“The Government of Anguilla, on Friday afternoon [July 20], received correspondence from the Hickcox team that we ought to ensure that the villas are back in the rental pool by 3 o’clock. We are to ensure that the locks are off the villas by 4 o’clock or else immediate or indefinite closure of Cap Juluca. Does this sound sensible to you?

 

“The Government of Anguilla will continue to do all in its power to ensure that Cap Juluca remains open, but there is only so much we can do. We have to be vigilant, responsible and take the welfare of our people seriously…”

 

Mr. Roberts said the Government, through the Tourism Investment Committee, had received a draft MOU from the Hickox team requesting a response in two weeks’ time. “We did not meet the two-week’s time, but at least we met a deadline,” he stated.  “Hickox flew down here for discussions…In going through the MOU you are going to tell me that one thing you are going to hold the Government and the Julucans hostage about is that Government must ensure…that the villas be placed in the rental pool.

 

“How can Government today, preparing a MOU, assure anyone that we can put those villas back into the rental pool? They are not our villas. They are Brilla’s villas and there must be on-going dialogue. As a result of that, the Hickox team exited the meeting… We have not got to the point of further discussions. You are asking for one thing. Can’t you allow us to ask you for what we want as well?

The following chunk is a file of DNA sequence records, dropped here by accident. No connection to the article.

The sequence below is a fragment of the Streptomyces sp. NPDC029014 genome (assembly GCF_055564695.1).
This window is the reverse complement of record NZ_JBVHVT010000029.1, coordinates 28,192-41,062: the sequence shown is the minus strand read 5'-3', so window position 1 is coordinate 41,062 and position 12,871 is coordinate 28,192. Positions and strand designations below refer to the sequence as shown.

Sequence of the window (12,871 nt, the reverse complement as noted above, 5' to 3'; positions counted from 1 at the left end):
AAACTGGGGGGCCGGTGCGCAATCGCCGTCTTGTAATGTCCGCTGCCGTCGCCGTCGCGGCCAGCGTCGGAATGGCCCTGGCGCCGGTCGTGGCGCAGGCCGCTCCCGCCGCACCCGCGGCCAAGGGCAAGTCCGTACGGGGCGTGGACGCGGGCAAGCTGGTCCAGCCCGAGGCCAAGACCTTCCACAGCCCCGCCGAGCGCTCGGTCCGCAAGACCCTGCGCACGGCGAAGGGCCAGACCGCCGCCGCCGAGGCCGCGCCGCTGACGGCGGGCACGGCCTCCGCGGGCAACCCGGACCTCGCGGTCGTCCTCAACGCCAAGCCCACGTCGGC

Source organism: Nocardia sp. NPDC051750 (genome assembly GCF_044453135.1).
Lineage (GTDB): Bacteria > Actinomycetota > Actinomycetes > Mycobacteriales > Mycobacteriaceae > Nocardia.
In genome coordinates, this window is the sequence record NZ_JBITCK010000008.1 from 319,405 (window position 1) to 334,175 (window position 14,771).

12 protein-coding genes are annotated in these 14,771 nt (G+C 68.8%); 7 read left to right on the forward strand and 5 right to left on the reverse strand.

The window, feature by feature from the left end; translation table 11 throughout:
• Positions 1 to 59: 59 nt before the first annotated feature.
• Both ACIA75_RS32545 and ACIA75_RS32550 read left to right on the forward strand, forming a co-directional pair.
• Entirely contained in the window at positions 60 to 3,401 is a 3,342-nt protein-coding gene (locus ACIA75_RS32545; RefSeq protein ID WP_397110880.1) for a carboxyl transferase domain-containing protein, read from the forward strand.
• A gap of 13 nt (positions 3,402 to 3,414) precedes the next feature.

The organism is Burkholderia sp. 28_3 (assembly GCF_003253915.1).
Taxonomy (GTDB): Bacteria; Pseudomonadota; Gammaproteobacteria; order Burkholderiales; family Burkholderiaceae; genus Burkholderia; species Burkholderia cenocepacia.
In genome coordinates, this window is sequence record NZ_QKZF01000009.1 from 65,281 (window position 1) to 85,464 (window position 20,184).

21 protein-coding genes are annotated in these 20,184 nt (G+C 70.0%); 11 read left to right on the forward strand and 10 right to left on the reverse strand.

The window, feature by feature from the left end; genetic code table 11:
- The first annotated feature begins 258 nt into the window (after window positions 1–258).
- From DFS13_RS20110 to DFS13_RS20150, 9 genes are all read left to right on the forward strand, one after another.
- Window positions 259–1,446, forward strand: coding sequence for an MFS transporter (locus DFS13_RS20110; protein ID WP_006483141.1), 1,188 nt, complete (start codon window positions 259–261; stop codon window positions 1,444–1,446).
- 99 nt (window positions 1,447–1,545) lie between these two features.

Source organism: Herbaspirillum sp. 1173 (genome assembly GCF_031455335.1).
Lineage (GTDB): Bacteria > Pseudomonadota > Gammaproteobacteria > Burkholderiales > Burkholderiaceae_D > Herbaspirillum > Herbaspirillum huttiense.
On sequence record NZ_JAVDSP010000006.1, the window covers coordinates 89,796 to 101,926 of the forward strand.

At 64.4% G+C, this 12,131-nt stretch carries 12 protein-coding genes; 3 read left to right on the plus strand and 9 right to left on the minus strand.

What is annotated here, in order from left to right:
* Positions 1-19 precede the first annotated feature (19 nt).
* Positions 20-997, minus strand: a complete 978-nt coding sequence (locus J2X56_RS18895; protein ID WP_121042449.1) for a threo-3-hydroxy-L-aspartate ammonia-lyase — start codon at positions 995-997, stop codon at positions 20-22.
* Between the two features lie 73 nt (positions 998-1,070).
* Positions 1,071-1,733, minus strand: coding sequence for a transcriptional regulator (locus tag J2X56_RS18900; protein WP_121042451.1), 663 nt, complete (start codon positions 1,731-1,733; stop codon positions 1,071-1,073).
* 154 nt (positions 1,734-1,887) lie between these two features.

“Negotiation and discussion is a two-way progress. So you don’t come with what you want and expect that the Government must bend, because there are 400 workers at Cap Juluca, and … say take it or leave it. We are concerned about you, but we are concerned about the greater good of Anguilla, Julucans. You must also respondand understand that. The division in Cap Julucans must cease and each of you will achieve more in terms of teamwork.”

 

During the question and answer period, Attorney-at-Law, Joyce Kentish-Egan, legal representative for Mr.Hickox, attempted to respond to, and clarify, certain statements on his behalf.Her involvement was objected to by Minister Walcott Richardson and was eventually disallowed. He claimed that she and the Hickox team had already met with the workers, and that themeeting at which she turned up was for the Julucans and the Government. A number of the workers were of the opinion that she had information they wished to hear about and should be allowed to speak.

 

The meeting was chaired by Cap Juluca’s General Manager, Bernard Sarme.